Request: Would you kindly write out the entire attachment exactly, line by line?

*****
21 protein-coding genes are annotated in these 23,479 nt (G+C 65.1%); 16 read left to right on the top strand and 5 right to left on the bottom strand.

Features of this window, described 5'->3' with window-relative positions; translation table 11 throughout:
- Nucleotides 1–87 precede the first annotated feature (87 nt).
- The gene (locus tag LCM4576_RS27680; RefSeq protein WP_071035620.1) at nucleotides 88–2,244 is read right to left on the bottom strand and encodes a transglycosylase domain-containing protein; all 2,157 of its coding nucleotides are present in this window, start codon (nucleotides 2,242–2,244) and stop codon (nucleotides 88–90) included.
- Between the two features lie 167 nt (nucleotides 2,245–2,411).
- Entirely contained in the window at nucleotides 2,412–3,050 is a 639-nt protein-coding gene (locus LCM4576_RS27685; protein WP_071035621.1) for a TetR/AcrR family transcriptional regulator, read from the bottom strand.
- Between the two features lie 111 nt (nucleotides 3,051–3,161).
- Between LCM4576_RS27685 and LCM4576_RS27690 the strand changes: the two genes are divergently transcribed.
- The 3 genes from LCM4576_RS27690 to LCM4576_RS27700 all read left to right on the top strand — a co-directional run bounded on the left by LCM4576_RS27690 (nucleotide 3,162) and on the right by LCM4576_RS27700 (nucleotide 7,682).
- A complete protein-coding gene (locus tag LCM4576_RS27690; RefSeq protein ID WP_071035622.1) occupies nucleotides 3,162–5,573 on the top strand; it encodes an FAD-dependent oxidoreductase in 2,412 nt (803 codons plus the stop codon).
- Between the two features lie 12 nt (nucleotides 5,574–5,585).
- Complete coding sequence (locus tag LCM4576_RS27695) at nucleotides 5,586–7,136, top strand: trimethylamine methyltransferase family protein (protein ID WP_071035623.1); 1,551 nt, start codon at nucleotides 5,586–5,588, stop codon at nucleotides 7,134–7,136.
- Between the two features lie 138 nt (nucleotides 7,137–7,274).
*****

21 protein-coding genes are annotated in these 23,479 nt (G+C 65.1%); 16 read left to right on the top strand and 5 right to left on the bottom strand.

Features of this window, described 5'->3' with window-relative positions; translation table 11 throughout:
- Nucleotides 1–87 precede the first annotated feature (87 nt).
- The gene (locus tag LCM4576_RS27680; RefSeq protein WP_071035620.1) at nucleotides 88–2,244 is read right to left on the bottom strand and encodes a transglycosylase domain-containing protein; all 2,157 of its coding nucleotides are present in this window, start codon (nucleotides 2,242–2,244) and stop codon (nucleotides 88–90) included.
- Between the two features lie 167 nt (nucleotides 2,245–2,411).
- Entirely contained in the window at nucleotides 2,412–3,050 is a 639-nt protein-coding gene (locus LCM4576_RS27685; protein WP_071035621.1) for a TetR/AcrR family transcriptional regulator, read from the bottom strand.
- Between the two features lie 111 nt (nucleotides 3,051–3,161).
- Between LCM4576_RS27685 and LCM4576_RS27690 the strand changes: the two genes are divergently transcribed.
- The 3 genes from LCM4576_RS27690 to LCM4576_RS27700 all read left to right on the top strand — a co-directional run bounded on the left by LCM4576_RS27690 (nucleotide 3,162) and on the right by LCM4576_RS27700 (nucleotide 7,682).
- A complete protein-coding gene (locus tag LCM4576_RS27690; RefSeq protein ID WP_071035622.1) occupies nucleotides 3,162–5,573 on the top strand; it encodes an FAD-dependent oxidoreductase in 2,412 nt (803 codons plus the stop codon).
- Between the two features lie 12 nt (nucleotides 5,574–5,585).
- Complete coding sequence (locus tag LCM4576_RS27695) at nucleotides 5,586–7,136, top strand: trimethylamine methyltransferase family protein (protein ID WP_071035623.1); 1,551 nt, start codon at nucleotides 5,586–5,588, stop codon at nucleotides 7,134–7,136.
- Between the two features lie 138 nt (nucleotides 7,137–7,274).